Having a solid structure is infinitely important when it comes to writing an argumentative essay. If your essay isn’t well organized, you’ll have a difficult time presenting your arguments or ideas in a logical and digestible way.
That’s why it’s always a good idea to create an effective outline for your argumentative essay before sitting down to write a draft.
What is an argumentative essay?
An argumentative essay is one of the four main types of essays you will be asked to write throughout nearly every level of education.
When assigned to write an argumentative essay, you’ll typically be asked to take a side of a topic or debate. Your goal is then to convince your reader that your position is valid.
Let’s say, for example, the topic is: “Do Division 1 athletes deserve to be paid?” If your position is yes, you need to create an essay full of facts and statistics that defend your position.
When writing an argumentative essay, you want to stick to the facts and try to leave emotion out. Remember, your goal is not necessarily to persuade the reader to agree with you, but instead, to prove that your position is sound and worth considering.
What should you do before writing your outline?
The first step to creating an argumentative essay is to research, research, and research. You absolutely need good, compelling evidence to support your position. Without evidence, your essay has no sustenance.
From there, you need to take a moment to organize the notes and thoughts you gained from your research in a way that supports your overall argument.
A good argumentative essay includes at least three main points. For example, if you’re constructing an essay to argue the position that Division 1 athletes should be paid, your three main points could be:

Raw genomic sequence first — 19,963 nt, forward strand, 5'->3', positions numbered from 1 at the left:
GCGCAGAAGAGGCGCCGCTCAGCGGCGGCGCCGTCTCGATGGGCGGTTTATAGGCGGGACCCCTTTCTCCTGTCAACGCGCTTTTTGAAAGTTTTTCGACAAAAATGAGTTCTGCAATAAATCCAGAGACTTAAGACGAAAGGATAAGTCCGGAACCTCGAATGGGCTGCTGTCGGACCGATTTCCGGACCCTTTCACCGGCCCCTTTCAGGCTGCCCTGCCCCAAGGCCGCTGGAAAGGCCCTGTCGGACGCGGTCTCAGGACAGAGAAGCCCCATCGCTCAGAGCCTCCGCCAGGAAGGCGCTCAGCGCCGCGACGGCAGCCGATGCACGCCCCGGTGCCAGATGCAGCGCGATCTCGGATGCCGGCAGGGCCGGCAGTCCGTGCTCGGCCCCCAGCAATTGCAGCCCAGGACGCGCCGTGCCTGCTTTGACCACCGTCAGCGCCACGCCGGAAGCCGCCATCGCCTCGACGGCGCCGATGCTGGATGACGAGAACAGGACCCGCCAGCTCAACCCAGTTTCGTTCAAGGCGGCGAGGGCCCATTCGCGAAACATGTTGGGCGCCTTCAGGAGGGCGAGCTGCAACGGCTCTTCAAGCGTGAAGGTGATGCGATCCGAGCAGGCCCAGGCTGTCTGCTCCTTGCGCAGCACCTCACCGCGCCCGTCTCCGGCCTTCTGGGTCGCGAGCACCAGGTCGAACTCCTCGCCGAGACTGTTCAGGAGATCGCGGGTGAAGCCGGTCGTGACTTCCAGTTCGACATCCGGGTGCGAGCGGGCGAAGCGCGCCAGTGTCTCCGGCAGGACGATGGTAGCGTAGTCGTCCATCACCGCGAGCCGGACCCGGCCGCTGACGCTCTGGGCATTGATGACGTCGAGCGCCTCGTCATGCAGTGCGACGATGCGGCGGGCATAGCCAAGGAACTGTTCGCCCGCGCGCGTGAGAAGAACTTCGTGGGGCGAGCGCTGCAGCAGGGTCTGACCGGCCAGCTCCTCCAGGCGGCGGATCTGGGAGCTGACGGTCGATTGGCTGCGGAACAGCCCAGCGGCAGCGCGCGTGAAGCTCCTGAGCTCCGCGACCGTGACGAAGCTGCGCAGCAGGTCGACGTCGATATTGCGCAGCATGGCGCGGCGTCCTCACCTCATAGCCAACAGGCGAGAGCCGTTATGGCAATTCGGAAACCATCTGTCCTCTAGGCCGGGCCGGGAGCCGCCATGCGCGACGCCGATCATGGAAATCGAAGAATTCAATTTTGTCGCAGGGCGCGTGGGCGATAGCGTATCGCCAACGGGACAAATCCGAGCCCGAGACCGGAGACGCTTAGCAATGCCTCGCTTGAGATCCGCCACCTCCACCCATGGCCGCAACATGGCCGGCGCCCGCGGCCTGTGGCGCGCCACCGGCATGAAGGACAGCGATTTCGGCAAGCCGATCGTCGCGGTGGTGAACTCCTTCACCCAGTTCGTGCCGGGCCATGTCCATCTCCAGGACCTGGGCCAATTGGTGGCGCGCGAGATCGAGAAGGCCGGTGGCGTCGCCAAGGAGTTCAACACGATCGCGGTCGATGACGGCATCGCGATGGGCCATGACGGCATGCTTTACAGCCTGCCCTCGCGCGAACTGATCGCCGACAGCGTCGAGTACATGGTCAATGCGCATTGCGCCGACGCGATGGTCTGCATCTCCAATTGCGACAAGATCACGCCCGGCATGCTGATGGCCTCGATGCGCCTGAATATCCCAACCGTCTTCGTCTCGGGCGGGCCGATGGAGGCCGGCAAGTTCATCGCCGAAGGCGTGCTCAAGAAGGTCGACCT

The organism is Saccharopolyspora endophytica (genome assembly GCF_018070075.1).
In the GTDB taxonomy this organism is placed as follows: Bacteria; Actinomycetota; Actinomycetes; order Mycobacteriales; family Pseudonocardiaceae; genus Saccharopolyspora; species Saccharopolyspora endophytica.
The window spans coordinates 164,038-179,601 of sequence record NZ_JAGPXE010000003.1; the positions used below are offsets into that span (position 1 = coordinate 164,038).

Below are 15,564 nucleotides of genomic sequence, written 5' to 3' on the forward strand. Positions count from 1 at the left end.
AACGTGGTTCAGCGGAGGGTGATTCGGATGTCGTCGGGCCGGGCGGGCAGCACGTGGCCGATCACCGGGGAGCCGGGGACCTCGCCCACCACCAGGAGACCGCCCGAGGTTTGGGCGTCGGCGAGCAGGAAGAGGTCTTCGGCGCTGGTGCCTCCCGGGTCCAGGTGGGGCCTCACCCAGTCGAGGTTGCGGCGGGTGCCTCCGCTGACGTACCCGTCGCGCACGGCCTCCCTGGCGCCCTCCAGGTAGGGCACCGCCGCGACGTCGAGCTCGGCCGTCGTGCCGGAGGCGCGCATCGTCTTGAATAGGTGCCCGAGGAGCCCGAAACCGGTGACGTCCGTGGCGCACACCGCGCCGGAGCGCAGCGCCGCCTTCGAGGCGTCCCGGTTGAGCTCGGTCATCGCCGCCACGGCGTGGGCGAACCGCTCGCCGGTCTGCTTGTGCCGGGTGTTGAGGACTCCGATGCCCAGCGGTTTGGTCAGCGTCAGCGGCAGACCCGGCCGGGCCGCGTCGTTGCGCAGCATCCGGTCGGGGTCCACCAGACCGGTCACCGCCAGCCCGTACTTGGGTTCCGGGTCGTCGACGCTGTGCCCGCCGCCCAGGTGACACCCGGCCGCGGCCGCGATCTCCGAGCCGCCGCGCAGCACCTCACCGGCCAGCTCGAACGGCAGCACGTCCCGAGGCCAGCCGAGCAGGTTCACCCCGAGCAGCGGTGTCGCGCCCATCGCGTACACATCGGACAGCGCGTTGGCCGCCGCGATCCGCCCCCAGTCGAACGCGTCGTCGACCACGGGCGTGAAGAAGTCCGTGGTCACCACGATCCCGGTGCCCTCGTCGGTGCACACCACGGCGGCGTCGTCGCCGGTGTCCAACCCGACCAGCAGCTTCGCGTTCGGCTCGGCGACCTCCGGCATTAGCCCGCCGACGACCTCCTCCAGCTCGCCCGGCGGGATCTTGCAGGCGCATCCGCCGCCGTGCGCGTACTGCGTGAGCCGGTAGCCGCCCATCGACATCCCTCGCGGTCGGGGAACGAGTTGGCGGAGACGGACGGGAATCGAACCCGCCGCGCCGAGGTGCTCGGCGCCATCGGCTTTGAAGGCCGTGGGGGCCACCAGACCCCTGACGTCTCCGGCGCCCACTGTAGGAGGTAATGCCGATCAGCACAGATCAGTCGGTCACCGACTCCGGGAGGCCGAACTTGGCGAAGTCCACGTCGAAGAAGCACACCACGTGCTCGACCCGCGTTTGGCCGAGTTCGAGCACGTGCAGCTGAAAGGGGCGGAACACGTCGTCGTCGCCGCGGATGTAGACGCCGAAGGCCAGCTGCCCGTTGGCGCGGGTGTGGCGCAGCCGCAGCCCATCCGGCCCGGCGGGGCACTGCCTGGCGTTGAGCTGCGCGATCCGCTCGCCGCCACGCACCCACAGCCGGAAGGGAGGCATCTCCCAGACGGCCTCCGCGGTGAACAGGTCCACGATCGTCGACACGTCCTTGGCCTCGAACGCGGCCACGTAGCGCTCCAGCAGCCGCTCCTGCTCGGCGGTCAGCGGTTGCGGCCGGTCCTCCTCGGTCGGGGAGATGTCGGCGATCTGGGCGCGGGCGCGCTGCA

- Division 1 institutions often profit off of their athletes, but athletes see no money in return.
- Division 1 athletes don’t have time to work because the sport they play is essentially a full-time job.
- Many Division 1 athletes come from low-income households, so their parents can’t always send them money for food and housing.
Each point you make will serve as the topic sentence of a body paragraph. But, you also need at least four more sentences worth of material to complete each body paragraph. So, before you even sit down to write your outline, group your notes into independent categories that could serve as “supporting details” to reinforce your topic sentences.
UNC Chapel Hill’s writing center suggests asking yourself the following questions:
- “Do some of my notes naturally cluster together?”
- “How many clusters are there?”
- “Which ideas are more important or general?”
- “Which ones are more like supporting details?”
- “What order should the ideas be in?”
*A word to the wise: As far as ordering your body paragraphs, your most compelling point should be made in the first body paragraph. The second best point should be made in the paragraph after that, and so on.
Structure of an argumentative essay outline
A. The hook
The argumentative essay should start with a hook, which should be a fact, a rhetorical question, or an intriguing sentence that sucks the reader in and makes them want to continue reading.
Sticking with the argument that Division 1 athletes deserve to be paid, your hook could be a fact revealing how much money the University of Alabama’s football team brings in each year, for example.
B. List your main points
Right after the hook, you should introduce your main points. The body of your essay is where you will provide detail and further explain these points. Here, though, each point should be introduced in no more than one or two sentences.
C. Thesis statement
The last sentence of your introduction is where you should succinctly state your argument. Make sure the reader knows what side you’re taking. It is worth noting, though, that you shouldn’t let your emotions seep into your thesis statement or anywhere in your essay. Remember, argumentative essays are supposed to be built upon facts.